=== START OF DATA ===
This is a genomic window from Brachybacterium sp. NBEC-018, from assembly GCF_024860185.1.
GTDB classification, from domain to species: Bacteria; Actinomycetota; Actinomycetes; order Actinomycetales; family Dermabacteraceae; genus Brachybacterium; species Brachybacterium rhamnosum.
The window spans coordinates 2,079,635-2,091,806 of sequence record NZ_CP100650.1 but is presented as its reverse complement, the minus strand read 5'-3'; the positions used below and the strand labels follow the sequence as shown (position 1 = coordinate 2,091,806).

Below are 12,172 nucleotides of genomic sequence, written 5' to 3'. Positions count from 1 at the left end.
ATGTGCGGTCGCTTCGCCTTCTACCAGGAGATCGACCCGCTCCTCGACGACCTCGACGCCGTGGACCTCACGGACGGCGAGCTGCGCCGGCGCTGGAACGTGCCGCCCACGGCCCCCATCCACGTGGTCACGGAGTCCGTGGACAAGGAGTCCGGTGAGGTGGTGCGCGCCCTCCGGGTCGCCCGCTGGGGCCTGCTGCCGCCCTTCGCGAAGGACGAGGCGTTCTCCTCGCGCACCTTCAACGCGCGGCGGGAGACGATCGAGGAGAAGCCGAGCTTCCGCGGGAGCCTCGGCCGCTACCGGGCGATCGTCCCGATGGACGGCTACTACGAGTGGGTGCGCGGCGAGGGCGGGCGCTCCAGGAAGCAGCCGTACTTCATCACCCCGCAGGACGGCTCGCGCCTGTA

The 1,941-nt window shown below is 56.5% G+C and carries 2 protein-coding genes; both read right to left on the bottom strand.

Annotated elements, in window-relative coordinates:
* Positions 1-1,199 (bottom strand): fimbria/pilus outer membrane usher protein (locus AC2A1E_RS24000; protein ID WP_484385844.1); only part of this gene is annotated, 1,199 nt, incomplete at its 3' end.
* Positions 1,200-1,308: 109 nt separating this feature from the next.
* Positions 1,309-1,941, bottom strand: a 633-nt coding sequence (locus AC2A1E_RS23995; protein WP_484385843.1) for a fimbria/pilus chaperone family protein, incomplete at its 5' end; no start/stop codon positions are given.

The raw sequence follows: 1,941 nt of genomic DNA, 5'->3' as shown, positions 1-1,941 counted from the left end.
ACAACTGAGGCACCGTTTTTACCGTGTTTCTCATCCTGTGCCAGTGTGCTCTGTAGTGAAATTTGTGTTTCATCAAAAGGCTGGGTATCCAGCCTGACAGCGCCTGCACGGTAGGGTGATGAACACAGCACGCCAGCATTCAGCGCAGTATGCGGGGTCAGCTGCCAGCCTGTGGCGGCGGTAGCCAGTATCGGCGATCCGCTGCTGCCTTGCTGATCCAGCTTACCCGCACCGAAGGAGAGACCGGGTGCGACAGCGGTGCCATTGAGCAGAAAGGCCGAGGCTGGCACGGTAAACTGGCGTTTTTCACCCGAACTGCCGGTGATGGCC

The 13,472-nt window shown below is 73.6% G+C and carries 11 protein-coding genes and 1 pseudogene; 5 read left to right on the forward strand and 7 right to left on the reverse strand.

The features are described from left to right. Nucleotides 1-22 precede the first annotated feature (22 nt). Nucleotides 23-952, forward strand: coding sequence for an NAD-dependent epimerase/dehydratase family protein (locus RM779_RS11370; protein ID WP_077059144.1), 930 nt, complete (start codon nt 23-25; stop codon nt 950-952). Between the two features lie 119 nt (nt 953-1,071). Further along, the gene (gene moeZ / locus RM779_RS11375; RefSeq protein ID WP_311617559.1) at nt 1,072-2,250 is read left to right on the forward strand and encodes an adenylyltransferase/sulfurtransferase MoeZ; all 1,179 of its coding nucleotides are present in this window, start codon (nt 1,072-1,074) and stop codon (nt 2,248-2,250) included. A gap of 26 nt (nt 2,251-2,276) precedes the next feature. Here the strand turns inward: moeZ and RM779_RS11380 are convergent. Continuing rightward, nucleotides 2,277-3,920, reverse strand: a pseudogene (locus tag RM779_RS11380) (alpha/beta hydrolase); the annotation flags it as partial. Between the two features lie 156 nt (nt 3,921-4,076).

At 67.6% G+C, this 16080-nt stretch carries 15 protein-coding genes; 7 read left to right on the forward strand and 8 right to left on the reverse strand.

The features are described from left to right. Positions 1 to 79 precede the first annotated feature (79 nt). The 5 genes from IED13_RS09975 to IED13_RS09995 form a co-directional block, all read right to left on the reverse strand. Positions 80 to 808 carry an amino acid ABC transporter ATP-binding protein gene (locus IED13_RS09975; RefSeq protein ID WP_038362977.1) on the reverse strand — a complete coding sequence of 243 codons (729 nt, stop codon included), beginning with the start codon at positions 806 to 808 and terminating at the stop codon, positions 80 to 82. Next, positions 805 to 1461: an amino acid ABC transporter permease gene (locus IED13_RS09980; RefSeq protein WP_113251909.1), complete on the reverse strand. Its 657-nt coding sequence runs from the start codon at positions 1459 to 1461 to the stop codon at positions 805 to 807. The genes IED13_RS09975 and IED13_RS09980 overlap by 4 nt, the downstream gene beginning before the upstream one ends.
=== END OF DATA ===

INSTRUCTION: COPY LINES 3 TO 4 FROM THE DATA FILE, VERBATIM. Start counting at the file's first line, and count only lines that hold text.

The window spans coordinates 2,079,635-2,091,806 of sequence record NZ_CP100650.1 but is presented as its reverse complement, the minus strand read 5'-3'; the positions used below and the strand labels follow the sequence as shown (position 1 = coordinate 2,091,806).

Below are 12,172 nucleotides of genomic sequence, written 5' to 3'. Positions count from 1 at the left end.